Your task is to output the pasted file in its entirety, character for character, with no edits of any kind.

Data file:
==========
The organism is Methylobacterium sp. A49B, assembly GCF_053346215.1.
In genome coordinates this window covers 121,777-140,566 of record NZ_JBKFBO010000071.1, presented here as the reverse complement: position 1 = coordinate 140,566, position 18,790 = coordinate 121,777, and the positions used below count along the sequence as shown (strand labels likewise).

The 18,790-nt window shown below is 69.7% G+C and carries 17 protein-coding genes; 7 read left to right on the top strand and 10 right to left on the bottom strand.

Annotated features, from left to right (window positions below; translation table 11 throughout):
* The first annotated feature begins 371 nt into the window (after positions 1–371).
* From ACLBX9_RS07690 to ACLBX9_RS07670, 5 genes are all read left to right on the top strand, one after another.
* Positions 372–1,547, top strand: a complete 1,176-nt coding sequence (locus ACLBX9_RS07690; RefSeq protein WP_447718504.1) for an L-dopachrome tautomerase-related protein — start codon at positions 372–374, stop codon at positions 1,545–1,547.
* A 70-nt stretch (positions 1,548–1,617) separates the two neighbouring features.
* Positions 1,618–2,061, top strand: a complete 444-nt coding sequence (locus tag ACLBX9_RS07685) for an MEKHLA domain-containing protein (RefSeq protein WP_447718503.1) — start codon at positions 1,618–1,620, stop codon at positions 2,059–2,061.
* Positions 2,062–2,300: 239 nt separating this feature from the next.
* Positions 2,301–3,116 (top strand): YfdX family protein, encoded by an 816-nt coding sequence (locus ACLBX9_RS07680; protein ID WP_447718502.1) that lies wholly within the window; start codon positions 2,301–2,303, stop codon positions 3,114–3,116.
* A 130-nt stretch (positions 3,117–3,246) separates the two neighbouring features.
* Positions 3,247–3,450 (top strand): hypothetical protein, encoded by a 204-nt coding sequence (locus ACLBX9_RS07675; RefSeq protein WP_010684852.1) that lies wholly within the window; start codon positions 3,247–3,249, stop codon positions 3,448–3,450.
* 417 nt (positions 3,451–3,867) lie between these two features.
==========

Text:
The organism is Methylobacterium sp. A49B, assembly GCF_053346215.1.
In genome coordinates this window covers 121,777-140,566 of record NZ_JBKFBO010000071.1, presented here as the reverse complement: position 1 = coordinate 140,566, position 18,790 = coordinate 121,777, and the positions used below count along the sequence as shown (strand labels likewise).

The 18,790-nt window shown below is 69.7% G+C and carries 17 protein-coding genes; 7 read left to right on the top strand and 10 right to left on the bottom strand.

Annotated features, from left to right (window positions below; translation table 11 throughout):
* The first annotated feature begins 371 nt into the window (after positions 1–371).
* From ACLBX9_RS07690 to ACLBX9_RS07670, 5 genes are all read left to right on the top strand, one after another.
* Positions 372–1,547, top strand: a complete 1,176-nt coding sequence (locus ACLBX9_RS07690; RefSeq protein WP_447718504.1) for an L-dopachrome tautomerase-related protein — start codon at positions 372–374, stop codon at positions 1,545–1,547.
* A 70-nt stretch (positions 1,548–1,617) separates the two neighbouring features.
* Positions 1,618–2,061, top strand: a complete 444-nt coding sequence (locus tag ACLBX9_RS07685) for an MEKHLA domain-containing protein (RefSeq protein WP_447718503.1) — start codon at positions 1,618–1,620, stop codon at positions 2,059–2,061.
* Positions 2,062–2,300: 239 nt separating this feature from the next.
* Positions 2,301–3,116 (top strand): YfdX family protein, encoded by an 816-nt coding sequence (locus ACLBX9_RS07680; protein ID WP_447718502.1) that lies wholly within the window; start codon positions 2,301–2,303, stop codon positions 3,114–3,116.
* A 130-nt stretch (positions 3,117–3,246) separates the two neighbouring features.
* Positions 3,247–3,450 (top strand): hypothetical protein, encoded by a 204-nt coding sequence (locus ACLBX9_RS07675; RefSeq protein WP_010684852.1) that lies wholly within the window; start codon positions 3,247–3,249, stop codon positions 3,448–3,450.
* 417 nt (positions 3,451–3,867) lie between these two features.